Return with us now to those thrilling days of yesteryear when…

…publishers were privately owned and committed to finding and nurturing new talent.

…the days when aspiring writers could submit unsolicited manuscripts by tossing them through the open transom above a publisher’s office door and get both a reading and a response.

…the days when publishers often signed writers expecting to lose money on their first two or three books but so believing in their talent that they were willing to take the loss until the reading public discovered them and their work. 

…the days when an established writer could recommend an unknown writer to his or her publisher and the publisher actually followed the recommendation as Max Perkins and Scribners did when Scott Fitzgerald brought them a nobody named Ernest Hemingway.

…the days when Alfred Knopf personally edited the manuscripts of Ross Macdonald and his wife Blanch Knopf conceived the jacket photo of the author, outfitting him in a trench coat and posing him to resemble his hero, Lew Archer.

…the days when the redoubtable Perkins would patiently carve away at the mountainous manuscripts Tom Wolfe submitted, hoping to find a shape somewhere inside them.

Those were the days, my friends. We thought they’d never end…but end, they did.

What happened?

The same thing that happened to the movies.

Some of you may remember that poster popular in the sixties:  a small fish swimming along, blissfully unaware of the larger fish behind it, its sharply toothed mouth wide open and ready to swallow the first fish whole, followed by another still bigger fish with an even bigger mouth, and another and another and another.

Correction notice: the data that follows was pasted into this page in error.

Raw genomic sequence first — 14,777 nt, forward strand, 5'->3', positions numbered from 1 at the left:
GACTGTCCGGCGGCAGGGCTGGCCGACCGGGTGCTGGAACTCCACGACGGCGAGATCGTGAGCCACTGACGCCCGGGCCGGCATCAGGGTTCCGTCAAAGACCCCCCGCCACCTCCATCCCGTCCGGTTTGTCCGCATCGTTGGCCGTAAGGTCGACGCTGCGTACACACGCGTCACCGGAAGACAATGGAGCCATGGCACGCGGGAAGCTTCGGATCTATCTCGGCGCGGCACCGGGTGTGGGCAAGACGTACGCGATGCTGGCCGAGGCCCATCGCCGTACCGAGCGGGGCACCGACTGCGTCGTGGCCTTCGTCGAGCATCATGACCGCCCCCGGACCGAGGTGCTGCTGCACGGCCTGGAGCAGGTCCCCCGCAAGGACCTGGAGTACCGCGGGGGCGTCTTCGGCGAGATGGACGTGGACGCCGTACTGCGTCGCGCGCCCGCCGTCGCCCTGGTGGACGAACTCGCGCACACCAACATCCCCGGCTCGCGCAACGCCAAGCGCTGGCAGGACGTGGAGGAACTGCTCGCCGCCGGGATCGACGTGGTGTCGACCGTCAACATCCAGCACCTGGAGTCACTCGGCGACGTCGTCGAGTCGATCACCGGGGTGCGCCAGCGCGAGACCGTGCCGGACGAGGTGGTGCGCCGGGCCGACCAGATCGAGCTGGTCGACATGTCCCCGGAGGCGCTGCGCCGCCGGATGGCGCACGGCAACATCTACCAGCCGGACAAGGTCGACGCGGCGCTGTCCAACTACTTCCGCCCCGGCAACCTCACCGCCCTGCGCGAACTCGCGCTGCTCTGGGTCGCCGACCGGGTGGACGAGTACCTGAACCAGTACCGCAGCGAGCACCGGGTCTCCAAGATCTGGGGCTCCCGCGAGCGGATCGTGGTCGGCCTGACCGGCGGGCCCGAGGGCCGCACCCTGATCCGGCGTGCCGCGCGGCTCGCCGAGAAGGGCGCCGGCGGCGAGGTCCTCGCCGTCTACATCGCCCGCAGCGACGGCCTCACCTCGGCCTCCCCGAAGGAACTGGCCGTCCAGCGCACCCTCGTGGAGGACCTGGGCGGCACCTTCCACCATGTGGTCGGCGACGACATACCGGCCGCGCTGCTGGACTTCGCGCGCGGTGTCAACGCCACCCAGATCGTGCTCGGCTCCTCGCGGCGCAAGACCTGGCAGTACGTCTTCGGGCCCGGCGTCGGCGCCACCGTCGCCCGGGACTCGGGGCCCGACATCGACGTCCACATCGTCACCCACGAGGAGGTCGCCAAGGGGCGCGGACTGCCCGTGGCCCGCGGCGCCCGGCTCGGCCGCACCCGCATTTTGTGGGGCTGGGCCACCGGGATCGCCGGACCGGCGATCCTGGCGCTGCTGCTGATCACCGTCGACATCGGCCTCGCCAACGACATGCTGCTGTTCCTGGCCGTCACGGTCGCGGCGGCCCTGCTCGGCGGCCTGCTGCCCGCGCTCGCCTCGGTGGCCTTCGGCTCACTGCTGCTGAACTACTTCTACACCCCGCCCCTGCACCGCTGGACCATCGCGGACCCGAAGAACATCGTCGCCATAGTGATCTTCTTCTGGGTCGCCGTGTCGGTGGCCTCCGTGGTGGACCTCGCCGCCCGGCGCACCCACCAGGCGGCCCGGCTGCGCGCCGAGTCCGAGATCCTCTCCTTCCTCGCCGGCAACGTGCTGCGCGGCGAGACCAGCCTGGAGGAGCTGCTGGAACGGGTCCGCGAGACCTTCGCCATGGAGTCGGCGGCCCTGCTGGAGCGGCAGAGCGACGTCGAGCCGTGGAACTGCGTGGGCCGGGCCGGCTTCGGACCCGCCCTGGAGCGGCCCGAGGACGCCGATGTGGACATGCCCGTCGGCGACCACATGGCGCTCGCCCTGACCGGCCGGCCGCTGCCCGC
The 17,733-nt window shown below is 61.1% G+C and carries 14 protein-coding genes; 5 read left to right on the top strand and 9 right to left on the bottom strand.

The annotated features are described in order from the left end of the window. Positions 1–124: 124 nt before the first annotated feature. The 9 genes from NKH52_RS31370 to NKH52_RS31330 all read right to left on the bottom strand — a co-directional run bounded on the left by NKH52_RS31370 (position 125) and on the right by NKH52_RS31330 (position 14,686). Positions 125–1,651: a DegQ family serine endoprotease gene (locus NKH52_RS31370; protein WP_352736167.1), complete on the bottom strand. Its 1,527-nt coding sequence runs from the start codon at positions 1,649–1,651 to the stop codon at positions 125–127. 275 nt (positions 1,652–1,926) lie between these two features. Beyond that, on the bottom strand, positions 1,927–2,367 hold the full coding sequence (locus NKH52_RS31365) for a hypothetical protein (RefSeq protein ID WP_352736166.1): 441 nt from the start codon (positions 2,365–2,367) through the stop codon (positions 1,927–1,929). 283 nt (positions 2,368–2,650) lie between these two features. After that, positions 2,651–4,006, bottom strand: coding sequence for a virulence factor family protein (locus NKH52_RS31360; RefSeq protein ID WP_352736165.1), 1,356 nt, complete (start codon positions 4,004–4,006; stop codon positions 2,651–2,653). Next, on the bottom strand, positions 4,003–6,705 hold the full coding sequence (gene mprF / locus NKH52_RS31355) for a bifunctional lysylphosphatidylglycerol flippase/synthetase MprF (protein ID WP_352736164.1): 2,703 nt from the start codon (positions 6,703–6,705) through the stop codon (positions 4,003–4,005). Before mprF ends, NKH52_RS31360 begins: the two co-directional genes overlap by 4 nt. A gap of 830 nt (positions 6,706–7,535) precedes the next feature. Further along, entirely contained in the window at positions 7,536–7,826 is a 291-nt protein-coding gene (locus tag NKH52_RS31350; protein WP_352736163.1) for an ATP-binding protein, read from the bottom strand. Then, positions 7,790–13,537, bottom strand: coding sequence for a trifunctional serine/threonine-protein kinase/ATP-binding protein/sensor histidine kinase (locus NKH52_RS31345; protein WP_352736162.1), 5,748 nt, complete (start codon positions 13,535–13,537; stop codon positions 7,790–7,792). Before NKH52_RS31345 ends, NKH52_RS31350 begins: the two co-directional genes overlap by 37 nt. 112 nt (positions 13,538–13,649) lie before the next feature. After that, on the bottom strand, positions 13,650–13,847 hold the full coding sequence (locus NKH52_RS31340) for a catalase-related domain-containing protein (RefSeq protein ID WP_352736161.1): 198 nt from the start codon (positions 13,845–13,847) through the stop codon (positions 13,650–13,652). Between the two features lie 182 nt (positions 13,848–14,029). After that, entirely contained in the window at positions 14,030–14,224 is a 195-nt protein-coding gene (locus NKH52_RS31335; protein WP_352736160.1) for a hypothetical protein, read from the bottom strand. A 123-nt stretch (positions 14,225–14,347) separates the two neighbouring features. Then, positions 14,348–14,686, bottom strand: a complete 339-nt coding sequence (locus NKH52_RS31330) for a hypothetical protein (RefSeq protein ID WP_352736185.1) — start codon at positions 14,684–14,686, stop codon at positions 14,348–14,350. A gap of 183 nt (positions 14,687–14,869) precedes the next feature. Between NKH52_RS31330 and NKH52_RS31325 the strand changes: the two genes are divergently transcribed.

The first fish, to my mind, was a privately held company.  The next, a small corporation.  The next, a bigger corporation.  And the last, an international conglomerate.

Not long after Gulf and Western swallowed up Adolph Zukor’s Paramount Pictures, Mel Brooks made a classic comedy for Paramount called SILENT MOVIE.  The villain of the piece?  Chairman of the board of a corporation called Engulf and Devour.

The mega-corporations engulfed and devoured the studios, and the movies have never been the same.  They went from a creative business of risk to the bottom line business of playing it safe, a business in which the marketing folks dictate every move.

And that, my friends, is what has happened to the publishing business as well.  The big-mouthed, sharp-toothed fish have been so busy devouring one another that there are now only five major publishers left in the world, five publishers who control eighty percent of the market.